In the case story, Robin Hood and his Merrymen met several problems. In order to overcome their powerful enemies, Robin Hood should set up strong goals for his band which was also needed be reorganized. Therefore, this paper will analyze how and why Robin Hood would be most effective by using the path-goal leadership theory. First, this paper will provide an objective analysis about Robin’s current situation and options. Second, using the path-goal leadership theory as the theoretical foundation, this paper will analyze the feasibility of one of the choices and provide some advices.

The third part will make a summary for the whole paper.

Case study

According to this case, there are mainly two threatens for Robin Hood. The first one came from the internal factors. Even though the Merrymen was stronger than before, it became the band that lack of discipline and hard to be controlled. In the same time, the growing band asked for more food capacity and money, but robbing money in the forest became much harder.

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Second the external threatens were terrible. His major enemy was getting more powerful and better organized. Therefore, Robin Hood felt that changing was absolutely necessary. Lacking rich travelers, it was difficult to be robbed; also killing the powerful Sheriff was difficult for the disorganized Merrymen. Comparing with these two options, this paper supports that Robin Hood accepts the barons’ invitation and release the King Richard together. Although this choice contains serious risk, the path-goal leadership style will help Robin to reorganize his band which will very helpful to make Robin be more effective in that court politics.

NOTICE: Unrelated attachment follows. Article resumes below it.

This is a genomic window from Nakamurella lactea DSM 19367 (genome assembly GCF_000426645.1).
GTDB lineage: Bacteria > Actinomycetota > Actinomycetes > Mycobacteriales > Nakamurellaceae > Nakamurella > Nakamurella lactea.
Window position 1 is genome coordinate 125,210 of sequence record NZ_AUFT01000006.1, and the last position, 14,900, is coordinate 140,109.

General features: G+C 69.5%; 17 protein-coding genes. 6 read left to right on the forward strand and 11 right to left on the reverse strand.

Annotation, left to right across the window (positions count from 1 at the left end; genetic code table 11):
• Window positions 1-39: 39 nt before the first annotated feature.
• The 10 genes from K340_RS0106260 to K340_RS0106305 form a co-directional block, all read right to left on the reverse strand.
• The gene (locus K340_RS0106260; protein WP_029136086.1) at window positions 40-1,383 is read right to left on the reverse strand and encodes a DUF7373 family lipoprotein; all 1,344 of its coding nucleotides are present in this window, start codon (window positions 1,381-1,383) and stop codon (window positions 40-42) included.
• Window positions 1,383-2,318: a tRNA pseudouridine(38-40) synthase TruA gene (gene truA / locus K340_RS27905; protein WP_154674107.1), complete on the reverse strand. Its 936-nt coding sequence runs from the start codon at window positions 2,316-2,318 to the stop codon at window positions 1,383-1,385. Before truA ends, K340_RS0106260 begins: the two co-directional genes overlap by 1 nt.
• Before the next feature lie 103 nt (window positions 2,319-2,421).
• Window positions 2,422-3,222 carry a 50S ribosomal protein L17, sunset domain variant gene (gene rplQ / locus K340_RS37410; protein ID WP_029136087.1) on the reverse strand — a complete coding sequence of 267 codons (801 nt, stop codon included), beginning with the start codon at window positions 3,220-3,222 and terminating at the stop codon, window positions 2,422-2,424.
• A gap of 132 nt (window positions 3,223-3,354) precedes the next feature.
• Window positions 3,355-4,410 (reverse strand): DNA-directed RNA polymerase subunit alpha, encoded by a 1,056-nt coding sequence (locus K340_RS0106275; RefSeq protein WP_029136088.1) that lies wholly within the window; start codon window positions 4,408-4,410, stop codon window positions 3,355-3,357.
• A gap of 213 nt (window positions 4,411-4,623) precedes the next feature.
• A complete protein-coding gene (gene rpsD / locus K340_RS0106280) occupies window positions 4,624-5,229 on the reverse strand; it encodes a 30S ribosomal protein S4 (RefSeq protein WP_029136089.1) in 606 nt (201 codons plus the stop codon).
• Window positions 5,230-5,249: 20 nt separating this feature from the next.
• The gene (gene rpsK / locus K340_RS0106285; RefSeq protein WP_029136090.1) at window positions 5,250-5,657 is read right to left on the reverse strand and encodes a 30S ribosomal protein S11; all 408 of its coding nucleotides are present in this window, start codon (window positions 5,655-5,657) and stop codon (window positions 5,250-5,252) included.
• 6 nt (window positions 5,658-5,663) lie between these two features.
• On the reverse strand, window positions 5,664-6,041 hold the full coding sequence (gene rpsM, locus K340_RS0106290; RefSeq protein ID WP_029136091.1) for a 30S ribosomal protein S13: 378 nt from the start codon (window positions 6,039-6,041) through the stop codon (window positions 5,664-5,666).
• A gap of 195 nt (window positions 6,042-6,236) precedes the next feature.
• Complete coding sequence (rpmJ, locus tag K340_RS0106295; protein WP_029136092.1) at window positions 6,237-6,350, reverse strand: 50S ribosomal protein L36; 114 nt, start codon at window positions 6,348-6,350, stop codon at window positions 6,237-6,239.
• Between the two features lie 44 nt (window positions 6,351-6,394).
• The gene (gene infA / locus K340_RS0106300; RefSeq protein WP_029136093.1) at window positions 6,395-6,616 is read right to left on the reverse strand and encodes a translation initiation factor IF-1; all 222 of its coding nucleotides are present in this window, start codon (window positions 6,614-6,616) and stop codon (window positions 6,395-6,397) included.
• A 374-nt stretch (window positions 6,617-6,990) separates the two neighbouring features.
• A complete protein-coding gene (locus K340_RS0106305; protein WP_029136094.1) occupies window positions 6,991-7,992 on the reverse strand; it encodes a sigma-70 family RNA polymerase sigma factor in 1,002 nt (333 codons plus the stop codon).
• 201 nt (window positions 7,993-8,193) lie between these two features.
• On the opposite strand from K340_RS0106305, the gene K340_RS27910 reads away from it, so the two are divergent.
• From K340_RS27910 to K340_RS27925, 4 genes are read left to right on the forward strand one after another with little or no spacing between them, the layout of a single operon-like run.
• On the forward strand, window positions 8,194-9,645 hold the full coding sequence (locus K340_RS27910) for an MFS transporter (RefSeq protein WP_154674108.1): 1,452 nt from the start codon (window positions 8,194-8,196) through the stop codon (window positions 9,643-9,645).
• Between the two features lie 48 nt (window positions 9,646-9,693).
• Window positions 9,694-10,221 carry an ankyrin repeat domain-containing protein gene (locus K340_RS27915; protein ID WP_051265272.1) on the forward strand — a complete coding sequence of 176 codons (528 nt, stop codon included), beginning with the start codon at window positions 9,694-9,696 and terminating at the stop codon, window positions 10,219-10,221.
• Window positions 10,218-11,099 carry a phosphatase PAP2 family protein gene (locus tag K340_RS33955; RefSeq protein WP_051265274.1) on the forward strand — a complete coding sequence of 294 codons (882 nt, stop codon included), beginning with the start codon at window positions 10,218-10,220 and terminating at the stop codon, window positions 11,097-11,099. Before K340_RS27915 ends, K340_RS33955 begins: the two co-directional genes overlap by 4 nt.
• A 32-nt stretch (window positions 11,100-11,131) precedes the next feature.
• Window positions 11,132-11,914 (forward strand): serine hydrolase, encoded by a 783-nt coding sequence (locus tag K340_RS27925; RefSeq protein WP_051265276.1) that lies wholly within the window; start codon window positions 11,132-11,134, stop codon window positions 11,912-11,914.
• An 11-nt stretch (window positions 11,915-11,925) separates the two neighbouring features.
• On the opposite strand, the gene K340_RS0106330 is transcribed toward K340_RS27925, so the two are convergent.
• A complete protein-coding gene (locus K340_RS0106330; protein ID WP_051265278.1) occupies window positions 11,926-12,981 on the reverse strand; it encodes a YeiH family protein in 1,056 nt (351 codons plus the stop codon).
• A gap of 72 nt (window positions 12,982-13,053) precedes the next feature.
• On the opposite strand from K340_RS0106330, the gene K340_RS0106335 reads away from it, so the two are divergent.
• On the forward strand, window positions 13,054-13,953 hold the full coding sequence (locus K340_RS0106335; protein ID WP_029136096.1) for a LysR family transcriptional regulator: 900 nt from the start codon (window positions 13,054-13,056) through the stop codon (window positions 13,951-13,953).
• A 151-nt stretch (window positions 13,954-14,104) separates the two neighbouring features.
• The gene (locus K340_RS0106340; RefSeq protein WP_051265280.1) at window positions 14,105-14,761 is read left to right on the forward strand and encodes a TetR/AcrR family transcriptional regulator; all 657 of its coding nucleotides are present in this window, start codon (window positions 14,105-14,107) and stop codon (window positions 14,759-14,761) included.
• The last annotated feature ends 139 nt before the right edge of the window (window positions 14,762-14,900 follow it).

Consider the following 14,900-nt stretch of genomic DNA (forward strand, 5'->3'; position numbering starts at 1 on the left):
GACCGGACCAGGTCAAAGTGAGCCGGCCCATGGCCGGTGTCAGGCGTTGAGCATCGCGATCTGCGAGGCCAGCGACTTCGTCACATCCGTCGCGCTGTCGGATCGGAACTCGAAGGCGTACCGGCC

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Theoretical analysis